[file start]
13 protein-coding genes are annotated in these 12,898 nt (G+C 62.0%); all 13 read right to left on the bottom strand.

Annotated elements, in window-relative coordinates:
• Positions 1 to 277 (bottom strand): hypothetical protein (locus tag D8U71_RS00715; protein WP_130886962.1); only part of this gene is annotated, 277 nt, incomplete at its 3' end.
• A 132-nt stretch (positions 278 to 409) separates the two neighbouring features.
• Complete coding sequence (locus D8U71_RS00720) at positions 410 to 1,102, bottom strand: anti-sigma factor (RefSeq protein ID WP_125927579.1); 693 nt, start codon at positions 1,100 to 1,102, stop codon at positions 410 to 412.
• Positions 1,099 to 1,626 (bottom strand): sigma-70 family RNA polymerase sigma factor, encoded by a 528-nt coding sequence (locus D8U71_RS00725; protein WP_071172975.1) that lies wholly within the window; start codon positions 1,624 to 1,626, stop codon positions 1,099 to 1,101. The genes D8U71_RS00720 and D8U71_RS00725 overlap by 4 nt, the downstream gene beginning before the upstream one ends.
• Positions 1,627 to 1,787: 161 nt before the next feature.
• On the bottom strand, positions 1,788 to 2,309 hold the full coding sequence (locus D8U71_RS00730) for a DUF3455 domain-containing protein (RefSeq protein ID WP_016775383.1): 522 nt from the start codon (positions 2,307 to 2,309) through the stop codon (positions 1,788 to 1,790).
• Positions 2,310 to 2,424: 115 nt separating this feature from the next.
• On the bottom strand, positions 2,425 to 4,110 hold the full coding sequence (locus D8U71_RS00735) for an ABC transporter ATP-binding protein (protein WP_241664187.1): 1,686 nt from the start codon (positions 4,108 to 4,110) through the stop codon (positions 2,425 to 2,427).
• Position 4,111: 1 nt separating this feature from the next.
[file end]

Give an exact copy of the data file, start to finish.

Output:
13 protein-coding genes are annotated in these 12,898 nt (G+C 62.0%); all 13 read right to left on the bottom strand.

Annotated elements, in window-relative coordinates:
• Positions 1 to 277 (bottom strand): hypothetical protein (locus tag D8U71_RS00715; protein WP_130886962.1); only part of this gene is annotated, 277 nt, incomplete at its 3' end.
• A 132-nt stretch (positions 278 to 409) separates the two neighbouring features.
• Complete coding sequence (locus D8U71_RS00720) at positions 410 to 1,102, bottom strand: anti-sigma factor (RefSeq protein ID WP_125927579.1); 693 nt, start codon at positions 1,100 to 1,102, stop codon at positions 410 to 412.
• Positions 1,099 to 1,626 (bottom strand): sigma-70 family RNA polymerase sigma factor, encoded by a 528-nt coding sequence (locus D8U71_RS00725; protein WP_071172975.1) that lies wholly within the window; start codon positions 1,624 to 1,626, stop codon positions 1,099 to 1,101. The genes D8U71_RS00720 and D8U71_RS00725 overlap by 4 nt, the downstream gene beginning before the upstream one ends.
• Positions 1,627 to 1,787: 161 nt before the next feature.
• On the bottom strand, positions 1,788 to 2,309 hold the full coding sequence (locus D8U71_RS00730) for a DUF3455 domain-containing protein (RefSeq protein ID WP_016775383.1): 522 nt from the start codon (positions 2,307 to 2,309) through the stop codon (positions 1,788 to 1,790).
• Positions 2,310 to 2,424: 115 nt separating this feature from the next.
• On the bottom strand, positions 2,425 to 4,110 hold the full coding sequence (locus D8U71_RS00735) for an ABC transporter ATP-binding protein (protein WP_241664187.1): 1,686 nt from the start codon (positions 4,108 to 4,110) through the stop codon (positions 2,425 to 2,427).
• Position 4,111: 1 nt separating this feature from the next.